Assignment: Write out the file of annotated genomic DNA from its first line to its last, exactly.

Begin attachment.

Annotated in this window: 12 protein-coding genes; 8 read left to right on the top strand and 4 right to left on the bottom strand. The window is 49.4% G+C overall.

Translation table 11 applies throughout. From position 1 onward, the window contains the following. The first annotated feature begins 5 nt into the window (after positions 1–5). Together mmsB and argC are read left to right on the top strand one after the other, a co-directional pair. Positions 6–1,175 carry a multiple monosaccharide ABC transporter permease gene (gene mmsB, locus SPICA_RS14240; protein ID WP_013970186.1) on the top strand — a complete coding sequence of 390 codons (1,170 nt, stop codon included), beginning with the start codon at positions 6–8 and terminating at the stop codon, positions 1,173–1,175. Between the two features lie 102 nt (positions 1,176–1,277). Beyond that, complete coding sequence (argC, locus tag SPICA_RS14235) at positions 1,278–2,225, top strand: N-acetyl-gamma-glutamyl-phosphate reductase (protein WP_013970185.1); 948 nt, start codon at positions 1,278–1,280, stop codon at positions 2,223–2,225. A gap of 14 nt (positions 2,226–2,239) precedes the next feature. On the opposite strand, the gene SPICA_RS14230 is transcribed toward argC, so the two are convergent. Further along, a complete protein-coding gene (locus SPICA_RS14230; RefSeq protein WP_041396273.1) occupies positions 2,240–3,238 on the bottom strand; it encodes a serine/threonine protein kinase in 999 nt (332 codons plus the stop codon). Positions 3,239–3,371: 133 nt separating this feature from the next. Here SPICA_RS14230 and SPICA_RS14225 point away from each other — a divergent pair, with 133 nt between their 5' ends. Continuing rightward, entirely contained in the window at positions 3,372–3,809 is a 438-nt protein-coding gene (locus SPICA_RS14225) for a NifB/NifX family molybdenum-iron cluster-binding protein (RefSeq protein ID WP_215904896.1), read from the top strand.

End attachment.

Annotated in this window: 12 protein-coding genes; 8 read left to right on the top strand and 4 right to left on the bottom strand. The window is 49.4% G+C overall.

Translation table 11 applies throughout. From position 1 onward, the window contains the following. The first annotated feature begins 5 nt into the window (after positions 1–5). Together mmsB and argC are read left to right on the top strand one after the other, a co-directional pair. Positions 6–1,175 carry a multiple monosaccharide ABC transporter permease gene (gene mmsB, locus SPICA_RS14240; protein ID WP_013970186.1) on the top strand — a complete coding sequence of 390 codons (1,170 nt, stop codon included), beginning with the start codon at positions 6–8 and terminating at the stop codon, positions 1,173–1,175. Between the two features lie 102 nt (positions 1,176–1,277). Beyond that, complete coding sequence (argC, locus tag SPICA_RS14235) at positions 1,278–2,225, top strand: N-acetyl-gamma-glutamyl-phosphate reductase (protein WP_013970185.1); 948 nt, start codon at positions 1,278–1,280, stop codon at positions 2,223–2,225. A gap of 14 nt (positions 2,226–2,239) precedes the next feature. On the opposite strand, the gene SPICA_RS14230 is transcribed toward argC, so the two are convergent. Further along, a complete protein-coding gene (locus SPICA_RS14230; RefSeq protein WP_041396273.1) occupies positions 2,240–3,238 on the bottom strand; it encodes a serine/threonine protein kinase in 999 nt (332 codons plus the stop codon). Positions 3,239–3,371: 133 nt separating this feature from the next. Here SPICA_RS14230 and SPICA_RS14225 point away from each other — a divergent pair, with 133 nt between their 5' ends. Continuing rightward, entirely contained in the window at positions 3,372–3,809 is a 438-nt protein-coding gene (locus SPICA_RS14225) for a NifB/NifX family molybdenum-iron cluster-binding protein (RefSeq protein ID WP_215904896.1), read from the top strand.